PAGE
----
`API`

design is an important aspect of Library Design.
Having programmed, for what seems like an age, on personal-ish projects I often do not give this much thought:
I don’t have users.
Recently, however, I had a lightbulb type moment when constructing a module for checking that graphs have a certain structural properties.
Now I do not think this moment is special, unique, or something new.
It is an observation:

Predicates in dependently-typed languages need to be discoverable and enforcable.

Consider, for example, the following predicate of the size of a list:

```
data Size : (xs : List a)
-> (size : Nat)
-> Type
where
Empty : Size Nil Z
Extend : (rest : Size xs k)
-> Size (x::xs) (S k)
```

This is a simple structural predicate, empty lists have length zero, otherwise the size of a list with at least one element is one more than the size of the list we know about.

There are two ways in which we can write a *discovery* function to calculate the predicate’s value, and provide proof of this value.
Both require structural recursion to calculate the length.
The first utilises a Dependent Pair as the result stating:
“Given a list `xs`

then we can provide the size of `xs`

.”

```
sizeIs : (xs : List a) -> DPair Nat (Size xs)
sizeIs [] = MkDPair Z Zero
sizeIs (x :: xs) with (sizeIs xs)
sizeIs (x :: xs) | (MkDPair k rest) = MkDPair (S k) (PlusOne rest)
```

We can, however, capitalise on the fact that we can calculate the length of the list using `length`

.

```
sizeIs : (xs : List a) -> Size xs (length xs)
sizeIs [] = Zero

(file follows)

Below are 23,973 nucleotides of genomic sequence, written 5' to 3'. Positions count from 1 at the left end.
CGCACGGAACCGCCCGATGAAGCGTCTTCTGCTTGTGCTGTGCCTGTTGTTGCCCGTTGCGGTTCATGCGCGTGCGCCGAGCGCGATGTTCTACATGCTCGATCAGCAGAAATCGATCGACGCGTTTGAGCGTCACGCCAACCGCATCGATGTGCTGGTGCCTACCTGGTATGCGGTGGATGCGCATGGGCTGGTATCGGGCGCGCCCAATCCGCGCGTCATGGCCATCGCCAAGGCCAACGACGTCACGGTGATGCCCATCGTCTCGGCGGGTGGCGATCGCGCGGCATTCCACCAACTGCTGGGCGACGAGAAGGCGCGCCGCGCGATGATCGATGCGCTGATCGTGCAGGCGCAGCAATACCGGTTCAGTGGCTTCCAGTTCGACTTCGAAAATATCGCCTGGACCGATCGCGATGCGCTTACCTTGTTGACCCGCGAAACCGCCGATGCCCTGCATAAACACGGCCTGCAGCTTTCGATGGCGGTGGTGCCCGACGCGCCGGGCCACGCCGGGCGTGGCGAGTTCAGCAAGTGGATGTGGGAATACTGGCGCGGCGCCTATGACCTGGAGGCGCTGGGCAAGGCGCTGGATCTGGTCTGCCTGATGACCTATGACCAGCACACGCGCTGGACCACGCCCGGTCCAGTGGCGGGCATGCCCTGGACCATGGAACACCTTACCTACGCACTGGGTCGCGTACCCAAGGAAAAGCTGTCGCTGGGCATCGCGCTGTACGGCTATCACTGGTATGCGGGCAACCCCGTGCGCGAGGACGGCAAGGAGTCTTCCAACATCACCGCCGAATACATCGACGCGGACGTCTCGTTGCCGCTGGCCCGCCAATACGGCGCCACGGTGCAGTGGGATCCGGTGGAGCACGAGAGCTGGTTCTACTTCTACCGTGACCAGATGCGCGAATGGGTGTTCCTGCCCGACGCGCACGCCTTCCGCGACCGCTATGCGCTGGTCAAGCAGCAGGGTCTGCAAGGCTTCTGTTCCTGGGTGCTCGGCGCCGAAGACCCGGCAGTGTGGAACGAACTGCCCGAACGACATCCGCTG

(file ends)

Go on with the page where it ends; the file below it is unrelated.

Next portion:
sizeIs (x :: xs) = PlusOne (sizeIs xs)
```

Here the discovery function is not required to return the value of the length, we know it already.
This function returns the evidence what the size is.
This function does relate to the idea that sometimes we know what the length is but want to check the length.
Perhaps after some transformation on the list.
For such a scenario it would be good to have a second style of function that *enforces* what the length is.
We do so using a function that, given the list and its purported length, decides if the given length matches the length found.

```
hasSize : (xs : List a) -> (d : Nat) -> Dec (Size xs d)
hasSize xs d with (xs)
hasSize xs 0 | [] = Yes Zero
hasSize xs (S k) | [] = No absurd
hasSize xs 0 | (x :: ys) = No absurd
hasSize xs (S k) | (x :: ys) with (hasSize ys k)
hasSize xs (S k) | (x :: ys) | (Yes prf) = Yes (PlusOne prf)
hasSize xs (S k) | (x :: ys) | (No contra) = No (\(PlusOne y) => contra y)
```

To help we can describe some `absurd`

cases to make the proof a little tidier.

```
Uninhabited (Size Nil (S x)) where
uninhabited Zero impossible
uninhabited (PlusOne x) impossible
Uninhabited (Size (x::xs) Z) where
uninhabited Zero impossible
uninhabited (PlusOne x) impossible
```

With this *one simple trick* we can have, as part of our library API design, important ways in which to work with predicate.
This might be useful if your proofs are required to enforce/discover what a value is.

This idea of enforcing and discovering predicate values is somewhat related to the notion of bi-directional typing in which types are either:
*synthesised*—discovered/constructed/inferred; or
*checked*—enforced/known/checked.
When working in languages with dependent-types (such as Idris) these notions are a nuance that one must remember, or if you are like me one must re-rediscover every so often.